Dance and the Dawn: What's the game like?

The Dance and the Dawn is a game for 3-5 players and is played over a chessboard. One player plays the part of the Narrator (and will control the Duke and Queen, as well as several Lords), and the other players will each control one of the Ladies. The game is a bit of a fairy tale and a bit of a puzzle: each Lady is trying to determine the character of the various Lords, and must pick one at the end of the game.

The game is inspired by the imagery and symbolism of chess: each character is represented by a chess piece, and each piece has its own characteristics and implications. (For example: Ladies represented by the Knight piece are likely to be willful, driven and reckless.) There’s a light setting with plenty of room and guidelines for you to fill in the rest; the text also includes some suggested settings and pre-created characters.

The flow of gameplay is structured: there are three dances (with duels being held as an interlude between the dances). Within each dance, the players move their Ladies and their chosen dance partners around the board. The Ladies exchange questions and answers with their partners, attempting to gain a Lord’s favor while understanding the past. To quote the text: “They will dance until dawn, when each Lady will select one Lord. If they select their True Love, they will find a happy ending. (If they select someone else, their outcome will be less pleasant.)”

In playing the game I’ve experienced a most interesting series of characters, rivalries, couplets, intrigues and witty repartees. (And I’ve also opened up some interesting conversations.) I hope the game does the same for you.

[How to Host a Dungeon] and the GrimDark Song of the Pyrple Wyrm

I played How to Host a Dungeon the other evening, and it was a surprising amount of fun. It’s solo game of procedural dungeon creation, with emergent narratives and everything.

Let me tell you about my dungeon.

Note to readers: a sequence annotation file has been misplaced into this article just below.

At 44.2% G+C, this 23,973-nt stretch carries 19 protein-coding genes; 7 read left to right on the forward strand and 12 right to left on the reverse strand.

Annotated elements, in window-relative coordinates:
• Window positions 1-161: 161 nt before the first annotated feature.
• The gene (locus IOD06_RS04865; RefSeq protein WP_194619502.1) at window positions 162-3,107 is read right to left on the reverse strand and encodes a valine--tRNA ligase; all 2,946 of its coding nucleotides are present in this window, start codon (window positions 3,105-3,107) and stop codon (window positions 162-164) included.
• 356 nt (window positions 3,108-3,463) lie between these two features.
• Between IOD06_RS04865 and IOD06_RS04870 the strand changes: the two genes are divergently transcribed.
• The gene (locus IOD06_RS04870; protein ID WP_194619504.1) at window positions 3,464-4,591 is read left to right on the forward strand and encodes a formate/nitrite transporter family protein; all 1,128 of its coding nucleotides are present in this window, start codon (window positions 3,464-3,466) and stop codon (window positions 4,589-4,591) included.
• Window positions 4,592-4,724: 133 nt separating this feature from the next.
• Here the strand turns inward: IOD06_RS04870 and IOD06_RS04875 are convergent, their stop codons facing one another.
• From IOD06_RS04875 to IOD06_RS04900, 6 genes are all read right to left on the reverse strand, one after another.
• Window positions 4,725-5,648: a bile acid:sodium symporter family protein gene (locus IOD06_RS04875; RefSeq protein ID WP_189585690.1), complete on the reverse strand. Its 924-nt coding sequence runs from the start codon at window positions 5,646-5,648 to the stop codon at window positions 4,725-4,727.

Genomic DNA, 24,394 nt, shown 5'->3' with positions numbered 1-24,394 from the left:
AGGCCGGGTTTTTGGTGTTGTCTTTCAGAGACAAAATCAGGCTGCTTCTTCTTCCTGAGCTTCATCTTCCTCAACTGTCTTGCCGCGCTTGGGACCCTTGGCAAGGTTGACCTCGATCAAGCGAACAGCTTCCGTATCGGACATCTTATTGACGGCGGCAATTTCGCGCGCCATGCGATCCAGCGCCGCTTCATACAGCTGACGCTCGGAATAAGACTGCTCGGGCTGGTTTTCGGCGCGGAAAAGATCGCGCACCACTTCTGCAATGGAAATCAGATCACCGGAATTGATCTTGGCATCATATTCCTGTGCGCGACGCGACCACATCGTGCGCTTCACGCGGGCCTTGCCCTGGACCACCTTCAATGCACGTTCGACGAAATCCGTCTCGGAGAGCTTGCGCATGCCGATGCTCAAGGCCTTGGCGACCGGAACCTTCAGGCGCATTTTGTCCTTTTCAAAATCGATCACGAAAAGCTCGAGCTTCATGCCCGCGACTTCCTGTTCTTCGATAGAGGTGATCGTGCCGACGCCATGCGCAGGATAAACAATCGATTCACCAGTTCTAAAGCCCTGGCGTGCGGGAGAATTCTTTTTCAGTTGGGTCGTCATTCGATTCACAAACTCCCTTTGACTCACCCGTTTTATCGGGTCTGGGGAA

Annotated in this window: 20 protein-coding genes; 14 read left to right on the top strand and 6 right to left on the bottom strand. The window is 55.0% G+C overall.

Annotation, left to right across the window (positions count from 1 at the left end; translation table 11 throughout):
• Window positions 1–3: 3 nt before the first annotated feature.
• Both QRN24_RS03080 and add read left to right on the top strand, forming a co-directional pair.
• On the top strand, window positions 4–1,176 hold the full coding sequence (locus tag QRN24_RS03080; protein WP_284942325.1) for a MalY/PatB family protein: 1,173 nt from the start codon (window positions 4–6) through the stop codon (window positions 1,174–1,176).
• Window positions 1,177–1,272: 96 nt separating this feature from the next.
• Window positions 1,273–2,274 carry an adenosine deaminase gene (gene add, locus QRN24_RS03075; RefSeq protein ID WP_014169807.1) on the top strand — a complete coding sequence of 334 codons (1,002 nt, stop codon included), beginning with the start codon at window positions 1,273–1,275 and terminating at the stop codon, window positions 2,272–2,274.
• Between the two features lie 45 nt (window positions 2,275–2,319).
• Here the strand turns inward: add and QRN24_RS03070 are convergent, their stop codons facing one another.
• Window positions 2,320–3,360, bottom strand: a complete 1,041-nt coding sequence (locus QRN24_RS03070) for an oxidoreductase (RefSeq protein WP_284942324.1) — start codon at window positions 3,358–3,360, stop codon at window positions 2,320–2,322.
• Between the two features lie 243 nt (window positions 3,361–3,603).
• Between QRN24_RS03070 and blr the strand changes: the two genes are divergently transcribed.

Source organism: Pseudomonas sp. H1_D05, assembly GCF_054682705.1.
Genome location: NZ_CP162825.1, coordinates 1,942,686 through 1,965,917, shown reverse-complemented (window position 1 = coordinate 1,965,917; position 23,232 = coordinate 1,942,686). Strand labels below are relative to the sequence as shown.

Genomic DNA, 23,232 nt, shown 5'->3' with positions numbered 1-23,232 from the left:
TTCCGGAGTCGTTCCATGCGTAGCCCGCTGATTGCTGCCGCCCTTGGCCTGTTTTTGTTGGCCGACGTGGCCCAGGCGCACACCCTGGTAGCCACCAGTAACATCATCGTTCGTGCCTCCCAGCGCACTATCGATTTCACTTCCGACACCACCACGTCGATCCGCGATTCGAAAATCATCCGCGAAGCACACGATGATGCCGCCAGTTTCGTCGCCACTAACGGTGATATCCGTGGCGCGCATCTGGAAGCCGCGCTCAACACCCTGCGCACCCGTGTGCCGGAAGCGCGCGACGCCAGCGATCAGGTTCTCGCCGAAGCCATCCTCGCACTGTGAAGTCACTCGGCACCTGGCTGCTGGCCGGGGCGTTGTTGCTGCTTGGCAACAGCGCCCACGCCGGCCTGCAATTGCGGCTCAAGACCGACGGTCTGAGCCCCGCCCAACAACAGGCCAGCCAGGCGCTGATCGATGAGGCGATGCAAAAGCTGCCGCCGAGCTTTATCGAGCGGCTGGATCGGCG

In the Primordial age… three rivers cut through the bedrock below. (The River of Delusion, the River of Phantasmagoria, and the River of Fantasia. These rivers would ultimately crash together violently into a single source as they left the dungeon. Many creatures would be destroyed by its hidden plagues and other dooms within.) In the Civilized Age, a corrupted society of Elves created their underground city (Lumijic) and its two colonies (Couvre and Coir) amidst these rivers, as they dug deeper into the rich mitral vein around them. Their lust was too great, and they fell into anarchy and destruction.

Years passed, and the Human City of Vashilo was established – unknowingly – on the surface above the buried city of Lumijic. The humans did not venture far, as the horizon was marked by an eerie and Colossus of the Fallen One, the last ruler of Lumijic. Civilized souls stayed away (although it is said some human misfits would meet mightly to burrow beneath it, seeking treasures below the surface). The people of Vashilo meekly attempted to farm their lands, and yet were again confronted with defeat: a Purple Worm made it’s lair below the site of their castle, and would prey upon the farmlands repeatedly. The humans grew craven and resigned; farmers would plow their lands in morbid silence, knowing that the Worm was lurking below, biding its time before ending their meager lives.